Does anybody know how the Jockeys' Guild lawsuit against the NJRC's...?
... decision to ban the use of the whip at NJ racetracks is progressing?
- Anonymous1 month agoFavorite Answer
Normally, I have nothing but respect for the Jockey Club, because they do a wonderful job (at least in most instances) of protecting the integrity of the sport of horse racing. But banning the use of whips during races is ridiculous. I don't give a rat's behind what state that "ban" is going to be in. It's the principle that counts, along with concern for the safety of both horses and riders. The whip is not an instrument of torture, it's intended to be used as an extension of the rider's hand and arm, just as the spur is an extension of the rider's feet. If the JC gets by with this nonsense, what will they ban next, I wonder? The spurs (spurs can cause welts and other injuries, just as whips can, if they are used excessively or with force) or Heaven forbid, a rider's helmet? COME ON. This is a slippery slope the JC is on.
And to add... Whips are necessary for jockeys, as they are for other riders in other disciplines and sports. Sometimes, the quick use of a whip is the only way to stop a horse from doing dangerous things, such as veering across the path of another horse, for example. Jockeys especially are already at a disadvantage anyway, due to the position they must be in on the horse's back. That position makes them vulnerable to being thrown, as everyone who rides is aware. It's not a position that anybody in other sports would willingly take. Even sports involving speed, such as eventing, don't require riders to sit perched on their horse's shoulders with little or no base of support or security. But racing does, and it always will. People need to remember that however much we enjoy watching horse races, the fact is that those who ride them are putting their lives on the line every time they get on a horse. There's a REASON, folks, why an ambulance follows every race, no matter what track the race is held on. And there's a reason why there is a permanent crew of paramedics (and sometimes,at least one doctor) stationed at every track. It's because the powers that be understand that racing is inherently dangerous, and at times, it's deadly. Let's not ADD TO THE DANGER that jockeys already face by taking away the tools they need to do their jobs.
One other note, which is unrelated to this question: I still think that the NYRA went WAY OVERBOARD when they banned trainer Eric Guillot from tracks in NY. Prior to that incident a week or so ago, I'd never, ever, heard the term "grape soda" being used in reference to people of color. I'm still astounded by the whole incident. Trainers don't normally name horses that race- it's generally the owner or breeder who does that. This was a rare exception. And I have a colleague where I work who's married to an African American, and even she had never heard of the term "grape soda" being used as a racist slur. I think that permanently taking away someone's livelihood and main source of income over one incident is just WRONG, period. A simple suspension and a warning would have been sufficient to get their message across. It's not like Guillot had a lengthy history of such behavior. He picked the wrong venue in which to air his views, yes- but that is hardly grounds for banning him from making a living for the rest of his life.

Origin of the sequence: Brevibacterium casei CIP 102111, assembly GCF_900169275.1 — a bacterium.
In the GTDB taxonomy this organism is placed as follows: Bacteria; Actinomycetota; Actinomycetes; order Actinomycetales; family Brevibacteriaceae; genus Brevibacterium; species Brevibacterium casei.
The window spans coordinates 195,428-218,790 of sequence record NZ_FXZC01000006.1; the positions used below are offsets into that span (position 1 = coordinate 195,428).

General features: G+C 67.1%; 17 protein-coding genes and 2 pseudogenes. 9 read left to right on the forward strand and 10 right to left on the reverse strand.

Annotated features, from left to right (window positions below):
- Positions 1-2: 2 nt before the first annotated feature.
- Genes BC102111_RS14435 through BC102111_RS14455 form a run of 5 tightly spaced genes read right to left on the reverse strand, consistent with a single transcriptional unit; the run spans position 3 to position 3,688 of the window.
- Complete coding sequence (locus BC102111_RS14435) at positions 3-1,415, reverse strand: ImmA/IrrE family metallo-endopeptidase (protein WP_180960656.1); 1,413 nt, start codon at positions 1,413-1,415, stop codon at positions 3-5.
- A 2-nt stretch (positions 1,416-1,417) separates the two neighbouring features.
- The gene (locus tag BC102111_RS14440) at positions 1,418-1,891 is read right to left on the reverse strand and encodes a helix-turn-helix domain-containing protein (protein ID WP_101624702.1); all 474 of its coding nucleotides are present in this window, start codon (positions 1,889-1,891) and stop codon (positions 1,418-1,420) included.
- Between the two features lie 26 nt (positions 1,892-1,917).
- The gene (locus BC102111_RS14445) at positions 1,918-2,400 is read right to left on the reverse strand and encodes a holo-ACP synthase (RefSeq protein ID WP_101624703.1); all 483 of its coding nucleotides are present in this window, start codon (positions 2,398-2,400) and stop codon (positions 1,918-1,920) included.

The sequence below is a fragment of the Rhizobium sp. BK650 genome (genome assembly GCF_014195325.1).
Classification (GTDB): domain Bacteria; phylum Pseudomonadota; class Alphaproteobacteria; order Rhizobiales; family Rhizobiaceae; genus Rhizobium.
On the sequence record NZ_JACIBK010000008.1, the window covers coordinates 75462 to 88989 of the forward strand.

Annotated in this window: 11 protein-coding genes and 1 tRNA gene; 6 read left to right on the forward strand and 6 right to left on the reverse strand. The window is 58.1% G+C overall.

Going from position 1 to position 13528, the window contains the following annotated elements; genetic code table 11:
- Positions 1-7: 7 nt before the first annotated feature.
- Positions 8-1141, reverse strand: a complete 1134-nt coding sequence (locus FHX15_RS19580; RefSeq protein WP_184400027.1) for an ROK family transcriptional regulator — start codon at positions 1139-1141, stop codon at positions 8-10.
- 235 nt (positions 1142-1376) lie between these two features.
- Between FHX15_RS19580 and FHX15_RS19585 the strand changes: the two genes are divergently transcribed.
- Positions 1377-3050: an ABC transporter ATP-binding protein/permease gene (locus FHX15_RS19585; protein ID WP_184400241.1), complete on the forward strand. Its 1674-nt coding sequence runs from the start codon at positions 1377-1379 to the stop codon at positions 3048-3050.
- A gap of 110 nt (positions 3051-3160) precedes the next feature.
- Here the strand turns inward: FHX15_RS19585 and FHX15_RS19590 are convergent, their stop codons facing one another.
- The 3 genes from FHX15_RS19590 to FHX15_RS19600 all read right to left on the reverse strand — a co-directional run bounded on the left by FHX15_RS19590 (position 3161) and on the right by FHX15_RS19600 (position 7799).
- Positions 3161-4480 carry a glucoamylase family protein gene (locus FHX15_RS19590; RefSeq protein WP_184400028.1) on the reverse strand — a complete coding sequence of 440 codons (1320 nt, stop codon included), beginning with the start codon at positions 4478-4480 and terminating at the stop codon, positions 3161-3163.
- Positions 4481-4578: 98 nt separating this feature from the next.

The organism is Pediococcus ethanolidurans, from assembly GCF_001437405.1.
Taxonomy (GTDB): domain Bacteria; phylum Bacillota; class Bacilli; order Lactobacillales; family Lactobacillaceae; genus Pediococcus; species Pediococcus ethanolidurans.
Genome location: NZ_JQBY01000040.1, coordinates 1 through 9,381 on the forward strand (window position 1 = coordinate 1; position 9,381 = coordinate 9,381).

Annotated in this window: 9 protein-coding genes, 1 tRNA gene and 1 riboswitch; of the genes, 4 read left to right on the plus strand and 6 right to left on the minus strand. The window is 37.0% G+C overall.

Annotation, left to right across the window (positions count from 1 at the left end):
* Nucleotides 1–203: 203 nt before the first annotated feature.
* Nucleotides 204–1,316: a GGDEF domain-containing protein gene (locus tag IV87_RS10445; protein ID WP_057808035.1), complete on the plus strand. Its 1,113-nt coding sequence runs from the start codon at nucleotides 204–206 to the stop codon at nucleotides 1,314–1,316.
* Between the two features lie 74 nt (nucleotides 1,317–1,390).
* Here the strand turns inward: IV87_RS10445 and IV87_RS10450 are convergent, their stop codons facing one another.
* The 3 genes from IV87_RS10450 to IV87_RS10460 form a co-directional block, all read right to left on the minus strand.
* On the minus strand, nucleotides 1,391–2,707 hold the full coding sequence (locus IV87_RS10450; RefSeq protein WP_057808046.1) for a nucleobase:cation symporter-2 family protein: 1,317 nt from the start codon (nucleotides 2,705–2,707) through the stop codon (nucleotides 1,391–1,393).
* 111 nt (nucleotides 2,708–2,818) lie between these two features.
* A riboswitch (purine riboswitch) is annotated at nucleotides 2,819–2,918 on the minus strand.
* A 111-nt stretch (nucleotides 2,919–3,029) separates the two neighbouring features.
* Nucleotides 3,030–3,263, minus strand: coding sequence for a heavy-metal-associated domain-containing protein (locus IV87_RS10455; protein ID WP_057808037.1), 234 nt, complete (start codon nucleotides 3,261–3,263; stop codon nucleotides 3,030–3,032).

- Sandra S.Lv 72 months ago
I would assume it starts asap, as it was to start beginning in 2021. Rule is jockeys at Monmouth Park in Oceanport, NJ will not be allowed to use the whip “except for reasons of safety.”
The commission adopted the new rule unanimously, despite objections by The Jockeys' Guild. It is the strictest rule in the United States.
“The prohibition of the use of riding crops, except when necessary for the safety of horse or rider, will be perceived in a positive light by the general public,” said a statement from the NJRC. “The proposed repeal and new rules are of the utmost importance in adapting the industry to avoid the currently negative public perception of whipping a horse.”
Stewards will be in charge of determining whether jockeys used the whip to maintain control of the horse, and will be able to fine or suspend jockeys if they determine a jockey used the whip “to achieve a better placing.”
The rule continues: “If the riding crop is used, under the supervision of the stewards, there shall be a visual inspection of each horse following each race for evidence of excessive or brutal use of the riding crop.”
Specifications for the whip itself include that it must be “soft-padded [and] have a shaft and a soft tube,” that it does not exceed eight ounces in weight or 30 inches in length, and has a minimum shaft diameter of three-eighths of one inch. Additionally, “the shaft, beyond the grip, must be smooth, with no protrusions or raised surface, and covered by shock absorbing material that gives a compression factor of at least one millimeter throughout its circumference.”Source(s): Answer above is supported/lifted by paulickreport